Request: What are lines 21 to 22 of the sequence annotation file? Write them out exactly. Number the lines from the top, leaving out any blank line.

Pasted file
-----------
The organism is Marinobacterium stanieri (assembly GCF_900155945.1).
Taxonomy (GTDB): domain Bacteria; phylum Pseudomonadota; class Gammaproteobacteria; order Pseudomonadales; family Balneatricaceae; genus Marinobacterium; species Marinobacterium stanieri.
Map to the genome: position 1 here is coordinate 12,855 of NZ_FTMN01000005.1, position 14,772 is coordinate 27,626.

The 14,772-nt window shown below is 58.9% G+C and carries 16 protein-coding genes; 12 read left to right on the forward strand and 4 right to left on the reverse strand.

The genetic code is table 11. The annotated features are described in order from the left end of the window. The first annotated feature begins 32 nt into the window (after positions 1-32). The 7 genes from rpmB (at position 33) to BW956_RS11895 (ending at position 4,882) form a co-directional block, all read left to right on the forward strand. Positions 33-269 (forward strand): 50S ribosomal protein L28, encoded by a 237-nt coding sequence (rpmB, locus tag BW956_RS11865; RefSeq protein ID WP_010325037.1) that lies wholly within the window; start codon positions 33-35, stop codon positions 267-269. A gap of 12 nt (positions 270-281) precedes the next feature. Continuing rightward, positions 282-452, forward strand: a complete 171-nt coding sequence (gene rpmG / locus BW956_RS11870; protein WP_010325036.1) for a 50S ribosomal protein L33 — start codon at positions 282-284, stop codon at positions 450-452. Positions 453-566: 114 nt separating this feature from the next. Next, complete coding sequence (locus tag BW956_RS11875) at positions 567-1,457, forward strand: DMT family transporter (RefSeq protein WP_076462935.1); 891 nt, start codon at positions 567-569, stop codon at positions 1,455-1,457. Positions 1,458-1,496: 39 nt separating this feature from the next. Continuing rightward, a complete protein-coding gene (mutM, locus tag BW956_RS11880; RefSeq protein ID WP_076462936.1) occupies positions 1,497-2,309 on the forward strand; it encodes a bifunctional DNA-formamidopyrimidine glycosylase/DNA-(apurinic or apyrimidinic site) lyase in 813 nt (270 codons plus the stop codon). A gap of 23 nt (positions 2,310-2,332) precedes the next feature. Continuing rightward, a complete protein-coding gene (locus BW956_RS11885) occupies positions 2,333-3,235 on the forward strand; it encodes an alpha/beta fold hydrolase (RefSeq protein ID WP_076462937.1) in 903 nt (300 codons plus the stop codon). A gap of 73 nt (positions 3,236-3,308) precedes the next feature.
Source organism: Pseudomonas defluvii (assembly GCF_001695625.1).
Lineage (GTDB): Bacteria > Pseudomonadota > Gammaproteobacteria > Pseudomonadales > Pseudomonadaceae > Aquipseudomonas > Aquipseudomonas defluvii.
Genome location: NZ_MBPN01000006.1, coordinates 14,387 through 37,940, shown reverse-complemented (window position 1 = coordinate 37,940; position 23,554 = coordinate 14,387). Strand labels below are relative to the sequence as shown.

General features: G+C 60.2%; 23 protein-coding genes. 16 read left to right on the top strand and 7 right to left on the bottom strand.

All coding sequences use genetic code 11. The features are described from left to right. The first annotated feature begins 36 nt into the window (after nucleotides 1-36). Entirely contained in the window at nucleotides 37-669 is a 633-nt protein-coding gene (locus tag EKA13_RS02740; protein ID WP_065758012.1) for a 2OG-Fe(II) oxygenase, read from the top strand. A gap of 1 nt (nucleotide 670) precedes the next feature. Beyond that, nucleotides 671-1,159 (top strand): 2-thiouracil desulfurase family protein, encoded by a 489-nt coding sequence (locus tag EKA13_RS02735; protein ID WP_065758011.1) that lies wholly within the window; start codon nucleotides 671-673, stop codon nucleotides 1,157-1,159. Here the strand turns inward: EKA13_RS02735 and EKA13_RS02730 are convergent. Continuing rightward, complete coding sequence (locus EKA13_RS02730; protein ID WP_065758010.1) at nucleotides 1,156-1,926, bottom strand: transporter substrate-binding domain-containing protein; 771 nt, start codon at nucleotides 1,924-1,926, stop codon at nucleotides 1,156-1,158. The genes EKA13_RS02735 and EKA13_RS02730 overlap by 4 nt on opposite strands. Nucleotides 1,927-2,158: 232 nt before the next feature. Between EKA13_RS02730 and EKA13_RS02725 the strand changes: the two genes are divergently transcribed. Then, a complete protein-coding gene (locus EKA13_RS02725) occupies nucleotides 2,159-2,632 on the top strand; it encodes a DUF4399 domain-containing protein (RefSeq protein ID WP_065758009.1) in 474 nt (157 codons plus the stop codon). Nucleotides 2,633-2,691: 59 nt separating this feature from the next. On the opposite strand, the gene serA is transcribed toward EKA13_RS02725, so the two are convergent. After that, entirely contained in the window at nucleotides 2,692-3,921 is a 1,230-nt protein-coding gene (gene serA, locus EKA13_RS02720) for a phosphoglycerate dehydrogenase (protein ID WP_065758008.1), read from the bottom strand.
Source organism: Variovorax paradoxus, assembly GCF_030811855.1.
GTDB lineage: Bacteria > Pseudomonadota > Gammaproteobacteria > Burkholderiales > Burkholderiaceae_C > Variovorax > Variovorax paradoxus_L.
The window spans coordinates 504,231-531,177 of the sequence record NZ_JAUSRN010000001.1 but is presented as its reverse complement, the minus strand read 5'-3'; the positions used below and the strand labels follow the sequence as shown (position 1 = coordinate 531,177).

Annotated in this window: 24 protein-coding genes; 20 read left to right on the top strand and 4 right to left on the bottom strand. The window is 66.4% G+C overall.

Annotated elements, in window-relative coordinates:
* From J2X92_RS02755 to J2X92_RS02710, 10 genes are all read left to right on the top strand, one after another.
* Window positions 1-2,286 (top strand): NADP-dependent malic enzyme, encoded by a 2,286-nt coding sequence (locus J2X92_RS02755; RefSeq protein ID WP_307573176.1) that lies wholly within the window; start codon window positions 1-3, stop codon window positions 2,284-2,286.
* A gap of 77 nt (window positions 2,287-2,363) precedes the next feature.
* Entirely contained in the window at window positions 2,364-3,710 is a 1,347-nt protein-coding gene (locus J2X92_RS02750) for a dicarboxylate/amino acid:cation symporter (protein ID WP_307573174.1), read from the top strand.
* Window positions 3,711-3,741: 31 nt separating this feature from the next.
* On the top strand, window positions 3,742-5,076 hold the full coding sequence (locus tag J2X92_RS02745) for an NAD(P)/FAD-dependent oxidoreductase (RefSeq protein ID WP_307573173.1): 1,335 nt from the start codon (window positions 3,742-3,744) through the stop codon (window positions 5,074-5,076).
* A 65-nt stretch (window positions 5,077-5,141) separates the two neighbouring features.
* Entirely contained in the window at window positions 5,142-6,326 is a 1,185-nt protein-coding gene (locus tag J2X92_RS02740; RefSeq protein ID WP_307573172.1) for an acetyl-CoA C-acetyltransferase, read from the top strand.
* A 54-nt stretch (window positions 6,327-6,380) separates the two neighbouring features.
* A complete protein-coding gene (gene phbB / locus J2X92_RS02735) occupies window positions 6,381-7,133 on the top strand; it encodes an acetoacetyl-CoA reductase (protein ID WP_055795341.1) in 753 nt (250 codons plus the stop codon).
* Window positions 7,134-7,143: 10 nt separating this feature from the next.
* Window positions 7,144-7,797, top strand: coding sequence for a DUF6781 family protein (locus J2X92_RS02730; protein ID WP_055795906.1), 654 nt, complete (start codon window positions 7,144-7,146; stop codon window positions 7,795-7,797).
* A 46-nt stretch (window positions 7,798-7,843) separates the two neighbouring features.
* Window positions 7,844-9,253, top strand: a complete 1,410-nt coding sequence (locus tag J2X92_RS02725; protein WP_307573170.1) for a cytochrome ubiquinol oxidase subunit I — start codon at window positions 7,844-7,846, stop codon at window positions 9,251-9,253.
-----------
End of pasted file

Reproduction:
* On the top strand, window positions 3,742-5,076 hold the full coding sequence (locus tag J2X92_RS02745) for an NAD(P)/FAD-dependent oxidoreductase (RefSeq protein ID WP_307573173.1): 1,335 nt from the start codon (window positions 3,742-3,744) through the stop codon (window positions 5,074-5,076).
* A 65-nt stretch (window positions 5,077-5,141) separates the two neighbouring features.